Doing these brief stretches can help increase mobility and flexibility — now, and for years to come.
Marina Bourantonis started her yoga journey when she was 15 with the intention of soothing her emotional pain.
But after several accidents, it became a way to soothe her physical pain. By stretching and staying limber, Bourantonis noted that increased flexibility led to an increased feeling of wellness.
Now 41, Bourantonis owns the Thavma Yoga Studios in Sarasota and Lakewood Ranch with her husband, Athanasios. Through the practices she offers, she emphasizes improving flexibility while also building strength.
Few might think of stretching as a “workout,” but that doesn’t make it any less important than aerobic exercise or lifting weights.
“That yin and yang is where people should be playing,” Bourantonis said. “Extremes in anything aren’t good.”
As we age, we naturally become less flexible, said Dr. Laura Ottaviani, a rehabilitation specialist with Coastal Orthopedics. Although flexibility focuses on muscle tissue, tight muscles over time can lead to problems with joints and range of motion, which may eventually lead to pain.
“There is a lot of very complex muscular dysfunction that can lend itself to bone pain and muscle pain, especially as we get older, because we get a little more sedentary,” she said. “We can become quite stiff, and we don’t realize what’s happening.”
Although Ottaviani is usually treating people because they’re already experiencing pain, she encourages all of her patients — particularly those in their 20s, 30s and 40s, to establish an exercise routine that includes flexibility work.
“It might not be something your body needs now, necessarily,” she said, but as patients get older, “It’s only going to benefit you.”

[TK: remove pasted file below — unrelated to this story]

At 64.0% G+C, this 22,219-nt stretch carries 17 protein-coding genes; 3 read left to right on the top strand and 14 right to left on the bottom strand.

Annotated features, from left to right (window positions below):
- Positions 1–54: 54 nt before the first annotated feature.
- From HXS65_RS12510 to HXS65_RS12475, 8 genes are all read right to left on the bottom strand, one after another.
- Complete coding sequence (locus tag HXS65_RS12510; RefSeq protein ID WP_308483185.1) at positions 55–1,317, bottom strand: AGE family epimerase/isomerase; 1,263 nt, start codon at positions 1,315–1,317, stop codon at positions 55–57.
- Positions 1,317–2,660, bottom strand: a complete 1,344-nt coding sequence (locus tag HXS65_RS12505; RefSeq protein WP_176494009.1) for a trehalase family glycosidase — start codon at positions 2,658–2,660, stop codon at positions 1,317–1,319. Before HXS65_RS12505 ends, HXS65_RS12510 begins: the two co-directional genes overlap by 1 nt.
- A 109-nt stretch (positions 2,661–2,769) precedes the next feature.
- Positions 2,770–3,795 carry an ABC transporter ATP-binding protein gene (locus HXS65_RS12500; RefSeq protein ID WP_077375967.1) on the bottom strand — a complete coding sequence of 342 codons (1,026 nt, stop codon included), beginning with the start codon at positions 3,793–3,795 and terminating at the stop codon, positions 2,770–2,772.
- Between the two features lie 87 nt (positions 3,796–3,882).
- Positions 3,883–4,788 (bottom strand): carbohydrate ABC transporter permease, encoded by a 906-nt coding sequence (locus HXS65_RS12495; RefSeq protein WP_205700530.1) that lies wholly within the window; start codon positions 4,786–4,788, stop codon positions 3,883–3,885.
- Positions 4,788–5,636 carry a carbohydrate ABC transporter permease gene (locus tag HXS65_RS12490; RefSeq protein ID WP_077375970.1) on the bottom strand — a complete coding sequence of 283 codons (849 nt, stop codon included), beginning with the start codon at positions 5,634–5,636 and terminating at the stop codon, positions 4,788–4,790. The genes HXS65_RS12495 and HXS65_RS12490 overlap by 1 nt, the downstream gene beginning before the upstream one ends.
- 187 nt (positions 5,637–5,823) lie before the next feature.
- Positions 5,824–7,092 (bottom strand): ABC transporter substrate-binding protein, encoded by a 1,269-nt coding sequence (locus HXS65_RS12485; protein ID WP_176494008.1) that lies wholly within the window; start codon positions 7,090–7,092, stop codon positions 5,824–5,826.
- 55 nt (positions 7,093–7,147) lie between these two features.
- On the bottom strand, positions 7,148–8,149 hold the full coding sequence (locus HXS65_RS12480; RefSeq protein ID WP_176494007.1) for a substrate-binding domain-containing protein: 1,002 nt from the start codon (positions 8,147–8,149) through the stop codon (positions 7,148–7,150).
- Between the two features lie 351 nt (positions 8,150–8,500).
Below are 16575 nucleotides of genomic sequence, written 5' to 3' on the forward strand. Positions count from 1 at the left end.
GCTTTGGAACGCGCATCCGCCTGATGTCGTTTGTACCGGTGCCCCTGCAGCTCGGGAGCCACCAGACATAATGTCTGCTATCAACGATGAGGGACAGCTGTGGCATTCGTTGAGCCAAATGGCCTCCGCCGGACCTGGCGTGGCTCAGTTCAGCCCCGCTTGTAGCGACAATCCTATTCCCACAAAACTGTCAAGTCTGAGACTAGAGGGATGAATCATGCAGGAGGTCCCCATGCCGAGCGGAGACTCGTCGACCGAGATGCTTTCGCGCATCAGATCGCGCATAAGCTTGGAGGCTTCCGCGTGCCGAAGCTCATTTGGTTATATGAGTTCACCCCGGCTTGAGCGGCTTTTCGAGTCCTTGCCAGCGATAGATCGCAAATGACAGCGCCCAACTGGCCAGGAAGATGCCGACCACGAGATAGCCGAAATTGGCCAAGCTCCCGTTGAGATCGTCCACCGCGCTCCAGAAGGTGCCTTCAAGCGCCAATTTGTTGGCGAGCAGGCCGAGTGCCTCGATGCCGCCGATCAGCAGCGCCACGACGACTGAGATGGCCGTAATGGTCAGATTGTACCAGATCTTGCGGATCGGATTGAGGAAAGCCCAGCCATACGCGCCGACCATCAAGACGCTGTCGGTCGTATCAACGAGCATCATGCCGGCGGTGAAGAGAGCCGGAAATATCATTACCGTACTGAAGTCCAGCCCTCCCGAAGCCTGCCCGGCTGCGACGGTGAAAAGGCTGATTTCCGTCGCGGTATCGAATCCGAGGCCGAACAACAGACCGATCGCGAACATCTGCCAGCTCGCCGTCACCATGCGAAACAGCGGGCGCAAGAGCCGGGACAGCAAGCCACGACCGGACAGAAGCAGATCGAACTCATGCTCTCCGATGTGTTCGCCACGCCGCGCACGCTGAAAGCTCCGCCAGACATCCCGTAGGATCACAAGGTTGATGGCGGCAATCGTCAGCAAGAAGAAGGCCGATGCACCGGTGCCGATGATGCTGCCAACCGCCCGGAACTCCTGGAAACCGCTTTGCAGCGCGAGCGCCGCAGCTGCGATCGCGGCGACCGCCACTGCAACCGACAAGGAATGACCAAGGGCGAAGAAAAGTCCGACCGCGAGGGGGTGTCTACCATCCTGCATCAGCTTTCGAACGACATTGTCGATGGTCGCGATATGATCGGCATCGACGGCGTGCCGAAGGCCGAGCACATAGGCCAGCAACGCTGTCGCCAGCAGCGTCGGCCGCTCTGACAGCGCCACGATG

Ottaviani often recommends yoga, she said, though she cautioned that older patients experiencing medical problems should see a doctor or specialist and work with them to establish an exercise routine specific to their body’s needs to avoid damage.
Bourantonis said those interested in yoga should find a qualified instructor and take a class in person, especially first-timers. That way, the instructor can check the person’s stance and offer modifications of stances to best suit the person.
She also said yoga can offer emotional benefits, too, by helping to release tension.
“We always feel like we’re not enough,” she said. “We need to learn to love ourselves and accept ourselves.”
For newcomers who struggle to get into yoga — for physical limitations of for just a lack of interest — Bourantonis said to be persistent, and they will get hooked.
“Don’t let your limitations discourage you. Give it another try,” she said.
Try the stretches
Cat/Cow: On all fours, center your knees under your hips and your wrists under your shoulders. Let your belly drop, lifting the head toward the sky as you inhale. Exhale, arching your back up and letting the head drop.
Side stretch: With feet slightly apart, raise your arms overhead and lean to the side, feeling a stretch in the side body. Be careful to keep your ribs lifted and not to crunch and cave in on yourself.
Cross-legged twist: In a seated position with the legs crossed, place one handto the opposite knee. Keeping the back straight, place the other hand at the base of your spine and twist away from the hand on the knee, drawing a line with the chin to look over your shoulder.
Seated stretch: From a seated position with legs in front of you, hinge forward at the hips. Bend the knees as generously as necessary to keep the back straight and shoulders back and down.
Puppy dog: From all fours, with knees centered under hips, walk the palms forward until the arms line up with the ears and rest the forehead on the floor.